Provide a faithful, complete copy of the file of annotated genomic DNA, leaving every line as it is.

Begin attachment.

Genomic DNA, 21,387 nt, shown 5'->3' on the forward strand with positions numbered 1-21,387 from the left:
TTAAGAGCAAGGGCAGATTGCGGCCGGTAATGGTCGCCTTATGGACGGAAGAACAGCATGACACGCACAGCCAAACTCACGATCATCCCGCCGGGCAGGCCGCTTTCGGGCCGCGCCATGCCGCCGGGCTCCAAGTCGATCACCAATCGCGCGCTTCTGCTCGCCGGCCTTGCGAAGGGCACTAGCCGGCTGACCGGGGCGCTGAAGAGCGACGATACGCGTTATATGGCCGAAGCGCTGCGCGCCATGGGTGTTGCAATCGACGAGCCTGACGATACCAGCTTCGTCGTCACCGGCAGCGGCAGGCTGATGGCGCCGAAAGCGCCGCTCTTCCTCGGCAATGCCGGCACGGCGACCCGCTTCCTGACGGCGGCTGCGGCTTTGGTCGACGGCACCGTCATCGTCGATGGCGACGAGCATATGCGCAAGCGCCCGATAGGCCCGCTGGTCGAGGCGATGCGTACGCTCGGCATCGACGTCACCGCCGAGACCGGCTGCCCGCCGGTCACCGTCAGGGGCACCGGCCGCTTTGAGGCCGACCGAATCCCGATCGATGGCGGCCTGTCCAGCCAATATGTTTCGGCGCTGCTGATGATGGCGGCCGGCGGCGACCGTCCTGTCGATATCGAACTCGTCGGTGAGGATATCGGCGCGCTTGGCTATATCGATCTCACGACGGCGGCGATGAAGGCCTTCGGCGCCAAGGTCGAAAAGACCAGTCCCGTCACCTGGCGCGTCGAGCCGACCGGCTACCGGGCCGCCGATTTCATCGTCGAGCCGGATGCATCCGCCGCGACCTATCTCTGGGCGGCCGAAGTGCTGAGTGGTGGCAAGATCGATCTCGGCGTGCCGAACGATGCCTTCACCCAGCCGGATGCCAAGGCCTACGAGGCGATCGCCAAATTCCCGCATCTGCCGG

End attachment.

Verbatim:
Genomic DNA, 21,387 nt, shown 5'->3' on the forward strand with positions numbered 1-21,387 from the left:
TTAAGAGCAAGGGCAGATTGCGGCCGGTAATGGTCGCCTTATGGACGGAAGAACAGCATGACACGCACAGCCAAACTCACGATCATCCCGCCGGGCAGGCCGCTTTCGGGCCGCGCCATGCCGCCGGGCTCCAAGTCGATCACCAATCGCGCGCTTCTGCTCGCCGGCCTTGCGAAGGGCACTAGCCGGCTGACCGGGGCGCTGAAGAGCGACGATACGCGTTATATGGCCGAAGCGCTGCGCGCCATGGGTGTTGCAATCGACGAGCCTGACGATACCAGCTTCGTCGTCACCGGCAGCGGCAGGCTGATGGCGCCGAAAGCGCCGCTCTTCCTCGGCAATGCCGGCACGGCGACCCGCTTCCTGACGGCGGCTGCGGCTTTGGTCGACGGCACCGTCATCGTCGATGGCGACGAGCATATGCGCAAGCGCCCGATAGGCCCGCTGGTCGAGGCGATGCGTACGCTCGGCATCGACGTCACCGCCGAGACCGGCTGCCCGCCGGTCACCGTCAGGGGCACCGGCCGCTTTGAGGCCGACCGAATCCCGATCGATGGCGGCCTGTCCAGCCAATATGTTTCGGCGCTGCTGATGATGGCGGCCGGCGGCGACCGTCCTGTCGATATCGAACTCGTCGGTGAGGATATCGGCGCGCTTGGCTATATCGATCTCACGACGGCGGCGATGAAGGCCTTCGGCGCCAAGGTCGAAAAGACCAGTCCCGTCACCTGGCGCGTCGAGCCGACCGGCTACCGGGCCGCCGATTTCATCGTCGAGCCGGATGCATCCGCCGCGACCTATCTCTGGGCGGCCGAAGTGCTGAGTGGTGGCAAGATCGATCTCGGCGTGCCGAACGATGCCTTCACCCAGCCGGATGCCAAGGCCTACGAGGCGATCGCCAAATTCCCGCATCTGCCGG